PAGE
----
If all goes according to announced plans, by now, the administration has opened negotiations on NAFTA. In the months leading up to the July release of trade negotiation objectives by the U.S. Trade Representative’s (USTR) office, Florida Fruit & Vegetable Association (FFVA) and other industry groups, the Florida Department of Agriculture and Consumer Services, and Florida’s legislative delegation worked to highlight the impact on Florida growers of cheap imports of fresh fruits and vegetables under NAFTA. Specifically, FFVA met numerous times with lawmakers, wrote letters, submitted comments, and testified at hearings called by the Trump Administration.
The negotiation goals outlined by the USTR support priorities that FFVA has expressed to the administration on behalf of specialty crop agriculture.
“FFVA looks forward to working closely with the administration on a comprehensive strategy that aligns near-term remedies with longer-term NAFTA specialty crop reforms to provide the Florida industry with lasting protections against unfairly traded Mexican produce,” FFVA President Mike Stuart said.
Although the objectives may not deliver the short-term relief the Florida industry needs, they appear intended to be responsive to Florida’s NAFTA goals. The 13-page list includes a mix of conventional and unconventional trade goals, but it broadly captures FFVA’s priorities. Some excerpts:
• Improve the U.S. trade balance and reduce the trade deficit with the NAFTA countries.
• Seek a separate domestic industry provision for perishable and seasonal products in antidumping/countervailing duty proceedings.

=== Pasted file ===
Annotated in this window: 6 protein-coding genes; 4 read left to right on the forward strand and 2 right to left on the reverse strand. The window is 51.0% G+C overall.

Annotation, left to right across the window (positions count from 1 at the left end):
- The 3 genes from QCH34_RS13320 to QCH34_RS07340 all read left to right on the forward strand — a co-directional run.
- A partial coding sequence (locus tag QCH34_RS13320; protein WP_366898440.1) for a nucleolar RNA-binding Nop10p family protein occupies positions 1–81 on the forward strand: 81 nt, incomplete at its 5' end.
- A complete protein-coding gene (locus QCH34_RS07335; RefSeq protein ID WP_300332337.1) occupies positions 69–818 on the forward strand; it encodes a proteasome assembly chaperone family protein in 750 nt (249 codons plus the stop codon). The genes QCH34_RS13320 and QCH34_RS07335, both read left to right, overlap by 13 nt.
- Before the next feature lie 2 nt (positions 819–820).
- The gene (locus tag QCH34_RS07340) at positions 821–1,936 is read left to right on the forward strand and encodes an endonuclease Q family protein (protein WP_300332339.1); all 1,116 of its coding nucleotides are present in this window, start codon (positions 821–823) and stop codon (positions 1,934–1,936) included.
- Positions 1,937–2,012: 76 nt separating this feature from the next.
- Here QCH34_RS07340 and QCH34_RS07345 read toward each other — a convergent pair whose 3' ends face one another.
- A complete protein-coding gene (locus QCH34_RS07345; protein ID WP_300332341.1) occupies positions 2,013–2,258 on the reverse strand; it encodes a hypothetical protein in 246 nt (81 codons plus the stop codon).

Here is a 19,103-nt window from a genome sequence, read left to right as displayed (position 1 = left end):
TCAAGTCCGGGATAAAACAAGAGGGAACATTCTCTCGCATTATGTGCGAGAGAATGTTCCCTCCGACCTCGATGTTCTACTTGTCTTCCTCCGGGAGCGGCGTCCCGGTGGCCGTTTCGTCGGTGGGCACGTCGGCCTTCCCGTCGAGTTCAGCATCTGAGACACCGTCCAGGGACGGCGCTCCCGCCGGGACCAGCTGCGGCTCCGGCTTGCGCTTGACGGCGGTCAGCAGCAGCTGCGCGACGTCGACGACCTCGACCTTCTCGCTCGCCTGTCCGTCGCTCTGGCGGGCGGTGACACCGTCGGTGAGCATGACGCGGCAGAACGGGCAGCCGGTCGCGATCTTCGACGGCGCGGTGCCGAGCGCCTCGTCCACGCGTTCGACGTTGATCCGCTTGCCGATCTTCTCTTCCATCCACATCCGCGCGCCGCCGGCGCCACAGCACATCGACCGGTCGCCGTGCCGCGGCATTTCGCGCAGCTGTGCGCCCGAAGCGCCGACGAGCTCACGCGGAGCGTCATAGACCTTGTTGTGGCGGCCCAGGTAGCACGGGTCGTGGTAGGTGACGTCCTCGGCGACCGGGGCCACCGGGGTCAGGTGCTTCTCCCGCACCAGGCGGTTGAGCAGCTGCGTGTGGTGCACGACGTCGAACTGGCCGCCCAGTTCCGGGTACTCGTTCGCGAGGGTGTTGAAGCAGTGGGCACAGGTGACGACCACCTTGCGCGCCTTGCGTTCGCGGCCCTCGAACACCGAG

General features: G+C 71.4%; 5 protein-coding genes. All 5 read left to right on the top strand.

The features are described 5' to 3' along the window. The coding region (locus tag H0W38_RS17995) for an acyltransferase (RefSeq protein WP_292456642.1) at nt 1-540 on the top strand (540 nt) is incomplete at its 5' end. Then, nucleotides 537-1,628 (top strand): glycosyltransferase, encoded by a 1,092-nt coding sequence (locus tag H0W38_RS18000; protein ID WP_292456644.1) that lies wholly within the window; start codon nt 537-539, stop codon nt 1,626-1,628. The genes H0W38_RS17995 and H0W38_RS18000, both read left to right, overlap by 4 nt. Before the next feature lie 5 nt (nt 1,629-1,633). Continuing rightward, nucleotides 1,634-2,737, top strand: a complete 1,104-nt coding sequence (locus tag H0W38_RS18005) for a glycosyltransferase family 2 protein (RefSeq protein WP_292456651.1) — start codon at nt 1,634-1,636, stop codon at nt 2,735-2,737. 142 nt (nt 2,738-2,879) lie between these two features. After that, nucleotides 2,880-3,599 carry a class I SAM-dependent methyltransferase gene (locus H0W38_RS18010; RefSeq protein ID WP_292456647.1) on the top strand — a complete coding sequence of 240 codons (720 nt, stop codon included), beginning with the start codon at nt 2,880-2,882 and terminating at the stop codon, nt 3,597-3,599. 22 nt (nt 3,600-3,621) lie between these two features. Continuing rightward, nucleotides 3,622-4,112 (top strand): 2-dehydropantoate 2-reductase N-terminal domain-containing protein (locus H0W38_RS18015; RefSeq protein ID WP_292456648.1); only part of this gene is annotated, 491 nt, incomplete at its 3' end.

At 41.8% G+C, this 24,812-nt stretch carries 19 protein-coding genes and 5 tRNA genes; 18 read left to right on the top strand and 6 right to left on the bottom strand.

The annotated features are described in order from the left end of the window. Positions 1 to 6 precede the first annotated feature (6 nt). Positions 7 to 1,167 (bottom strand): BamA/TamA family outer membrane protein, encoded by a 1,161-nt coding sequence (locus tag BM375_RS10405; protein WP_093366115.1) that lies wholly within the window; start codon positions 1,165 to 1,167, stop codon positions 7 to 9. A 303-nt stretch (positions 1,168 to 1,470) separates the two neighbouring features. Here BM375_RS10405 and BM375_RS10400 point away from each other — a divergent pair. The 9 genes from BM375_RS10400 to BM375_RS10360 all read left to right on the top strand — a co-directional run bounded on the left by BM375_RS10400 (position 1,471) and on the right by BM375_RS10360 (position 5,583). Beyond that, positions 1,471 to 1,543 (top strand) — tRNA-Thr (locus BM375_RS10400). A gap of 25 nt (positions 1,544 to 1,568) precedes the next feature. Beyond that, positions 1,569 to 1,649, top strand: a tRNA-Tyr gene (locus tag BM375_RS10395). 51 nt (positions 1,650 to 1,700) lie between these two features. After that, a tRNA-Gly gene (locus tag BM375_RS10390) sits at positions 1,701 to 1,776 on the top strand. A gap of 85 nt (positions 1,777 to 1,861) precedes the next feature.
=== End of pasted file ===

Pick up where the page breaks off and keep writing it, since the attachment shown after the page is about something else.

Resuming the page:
• Preserve the ability of the U.S. to vigorously enforce its trade laws, including the antidumping, countervailing duty, and safeguard laws.
• Require NAFTA countries to have laws governing acceptable conditions of work with respect to minimum wages, hours of work, and occupational safety and health.
• Include general exceptions that allow for the protection of legitimate U.S. domestic objectives, including the protection of health or safety and essential security, among others.
• Through an appropriate mechanism, ensure NAFTA countries avoid manipulating exchange rates in order to prevent effective balance of payments, adjustments, or to gain an unfair competitive advantage.
Recognizing the Problem
On another encouraging note, during a July House Ways and Means Committee meeting, U.S. Trade Ambassador Robert Lighthizer acknowledged the “acute problem.” He was responding to testimony from U.S. Reps. Vern Buchanan and Carlos Curbelo of Florida. The two both raised significant concerns about the loss of profits for Florida fruit and vegetable producers during the past two decades under NAFTA.
“I assure you it’s something that we are going to focus on in this negotiation, and hopefully we’re going to get an outcome that’s going to satisfy the producers in your district and any and all of Florida,” Lighthizer told Curbelo. “I’m not obviously as familiar with it as you are, but I’ve talked to the governor [Scott] about it, who has raised this issue a lot,” he said, adding that it was “something I want to engage on.”
Emerging Leaders Broaden Horizons on California Trip
The California production tour opened a window to new crops and production practices for Class 6 of FFVA’s Emerging Leader Development Program. Company presidents and farm managers opened their operations to the group as it traveled across the Salinas Valley in late June. The class saw some crops for the first time, including apples, mushrooms, artichokes, and wine grapes. But they also learned that many of the same issues pose challenges in California just as they do in Florida. The No. 1 issue raised repeatedly was a serious shortage of labor. A close second was over-regulation by the state. And though the California drought may be over, growers also cited water quality and quantity concerns.